My Grandfather Left a Lasting Impression
I can Never Forget
When I went to St Lawrence Hospital in June 1982, I really did not know how sick my grandfather was. So I was thoroughly shocked as he was yelling and threatening to hurt people. This was the beginning of the end.
Nonetheless, gramps did calm down upon my entrance, and I remember my Uncle Bill noting the importance of my arrival. “That’s some good medicine,” he observed to my Dad.
Nonetheless, I quickly came to understand that his behavior was related to the pressure that a tumor was putting on his brain. However, we had the hope that the growth was benign, and an operation would set him straight.
We had proof of a positive outcome, because medication shrunk the tumor over time, and his sensibilities were returning. On the other hand, tumor or not, Gramps didn’t want to be in the hospital. So there was still ire being levied in the direction of my father and uncle.
Even so, the crusty patient felt my grandmother should have been able to overrule his sons, and prompted by a nurse, the old sarcasm returned.
“Since you’re getting better, what do you want to your wife to get you as a present,” she innocently asked.
I mean talk about setting it up on a tee for that wit. “A gun, so I can shoot her,” Gramps let fly.
He got his frustration across but a joke for sure. More importantly, I had my grandfather back, and to boot, we were taking him home in wait of brain surgery. The best day of my life, it appeared to be.
Of course, he was still a little shaky, and I remember him taking a seat on the couch as my cousin Lisa came over to say hello. He returned a perplexed look at her, and humorously characterized his diminished capabilities. “I don’t know who you are, but I’m pretty sure I knew you in my glory days,” Gramps deadpanned.
Did I say I had my grandfather back. But it was not to be. Home in Shenorock, he obviously wanted to get right to work. Clean up the yard, polish the furniture, take out the garbage, he was too unsteady on his feet, and guess what, Gramps would have none of that.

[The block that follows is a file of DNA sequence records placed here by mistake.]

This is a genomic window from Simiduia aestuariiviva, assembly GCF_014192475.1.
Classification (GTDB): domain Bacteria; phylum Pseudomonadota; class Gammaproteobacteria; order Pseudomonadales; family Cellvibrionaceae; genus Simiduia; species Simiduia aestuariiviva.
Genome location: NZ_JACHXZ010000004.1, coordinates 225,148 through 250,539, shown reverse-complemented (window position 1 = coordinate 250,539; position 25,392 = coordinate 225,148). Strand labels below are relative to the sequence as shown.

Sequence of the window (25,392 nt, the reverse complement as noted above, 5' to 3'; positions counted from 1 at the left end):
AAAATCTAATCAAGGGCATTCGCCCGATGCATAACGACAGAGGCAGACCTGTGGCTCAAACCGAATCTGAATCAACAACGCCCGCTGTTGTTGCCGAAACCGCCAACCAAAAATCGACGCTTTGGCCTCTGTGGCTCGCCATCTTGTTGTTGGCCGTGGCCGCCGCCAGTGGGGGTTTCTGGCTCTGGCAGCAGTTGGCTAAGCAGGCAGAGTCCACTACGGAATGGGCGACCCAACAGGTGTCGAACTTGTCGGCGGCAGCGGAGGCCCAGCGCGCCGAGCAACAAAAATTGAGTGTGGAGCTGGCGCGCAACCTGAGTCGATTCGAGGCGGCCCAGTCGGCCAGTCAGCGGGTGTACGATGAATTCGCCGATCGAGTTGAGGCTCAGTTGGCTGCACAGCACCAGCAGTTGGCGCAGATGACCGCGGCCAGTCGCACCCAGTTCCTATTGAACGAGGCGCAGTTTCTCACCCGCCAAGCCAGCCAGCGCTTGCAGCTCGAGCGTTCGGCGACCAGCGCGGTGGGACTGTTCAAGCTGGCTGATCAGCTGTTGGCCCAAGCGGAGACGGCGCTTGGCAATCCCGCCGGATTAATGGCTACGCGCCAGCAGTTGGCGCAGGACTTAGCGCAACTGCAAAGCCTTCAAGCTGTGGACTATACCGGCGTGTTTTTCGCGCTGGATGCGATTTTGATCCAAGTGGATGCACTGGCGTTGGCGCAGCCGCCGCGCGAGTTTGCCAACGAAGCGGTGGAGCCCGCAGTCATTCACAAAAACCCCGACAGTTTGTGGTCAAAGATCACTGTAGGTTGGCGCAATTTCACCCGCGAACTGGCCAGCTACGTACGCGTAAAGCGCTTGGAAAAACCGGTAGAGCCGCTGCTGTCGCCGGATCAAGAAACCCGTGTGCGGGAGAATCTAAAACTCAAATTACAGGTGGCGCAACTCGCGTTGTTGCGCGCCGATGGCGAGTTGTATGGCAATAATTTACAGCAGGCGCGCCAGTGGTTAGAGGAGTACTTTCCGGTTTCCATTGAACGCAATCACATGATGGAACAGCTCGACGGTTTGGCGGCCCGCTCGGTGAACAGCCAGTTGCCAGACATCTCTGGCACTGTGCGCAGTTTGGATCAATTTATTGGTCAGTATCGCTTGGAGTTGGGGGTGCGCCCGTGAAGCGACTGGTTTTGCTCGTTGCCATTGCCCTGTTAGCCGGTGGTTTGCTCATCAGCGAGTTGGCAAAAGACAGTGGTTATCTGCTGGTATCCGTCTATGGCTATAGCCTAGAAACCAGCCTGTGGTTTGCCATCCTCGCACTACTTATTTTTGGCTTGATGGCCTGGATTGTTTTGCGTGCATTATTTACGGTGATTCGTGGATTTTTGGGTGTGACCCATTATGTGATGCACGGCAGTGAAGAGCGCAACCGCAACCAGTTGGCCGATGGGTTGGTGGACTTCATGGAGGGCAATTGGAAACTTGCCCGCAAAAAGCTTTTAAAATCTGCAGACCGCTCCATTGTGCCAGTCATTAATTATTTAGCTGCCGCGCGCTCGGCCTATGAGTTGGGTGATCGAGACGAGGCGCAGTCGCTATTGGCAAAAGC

A few hours in, an argument started, and he began waiving a kitchen knife around. We were left with no choice but to take him back to the hospital and then things got serious.
His cognitive abilities continued to improve and created an unexpected dilemma. The doctors now declared that gramps was competent enough to decide on undergoing brain surgery. Do I even have to tell you what his decision was. He would have grabbed my grandmother, got right on a plane, and whenever the end came, it came.
But my Dad intervened. You see, Gramps had no idea what he had done back at the house, and when my father revealed the incident, my grandfather bravely put himself aside. He agreed to the operation.
Unfortunately, the tumor was malignant, and he declined steadily over the next few months. I saw him one last time at Thanksgiving. He was not my grandfather, and I have no problem dismissing the memory.
August, however, is harder to put aside. My only real sharp and distinct memories I have of my grandfather are mentioned just above. So if things had broke a little better, he would have been home with us the entire month before I went to college.
I would have had a lot more memories to my credit, and I characterize that loss in stark simplicity. It was unfair/
Thus, I believe fallout has had a lasting impact. It has given me a heightened sense of injustice and pervades on both a conscious and subconscious level. A good thing for sure and the fact that the episode nearly brings me to tears now, shows how special my grandfather was to me. I know I'm not the only one.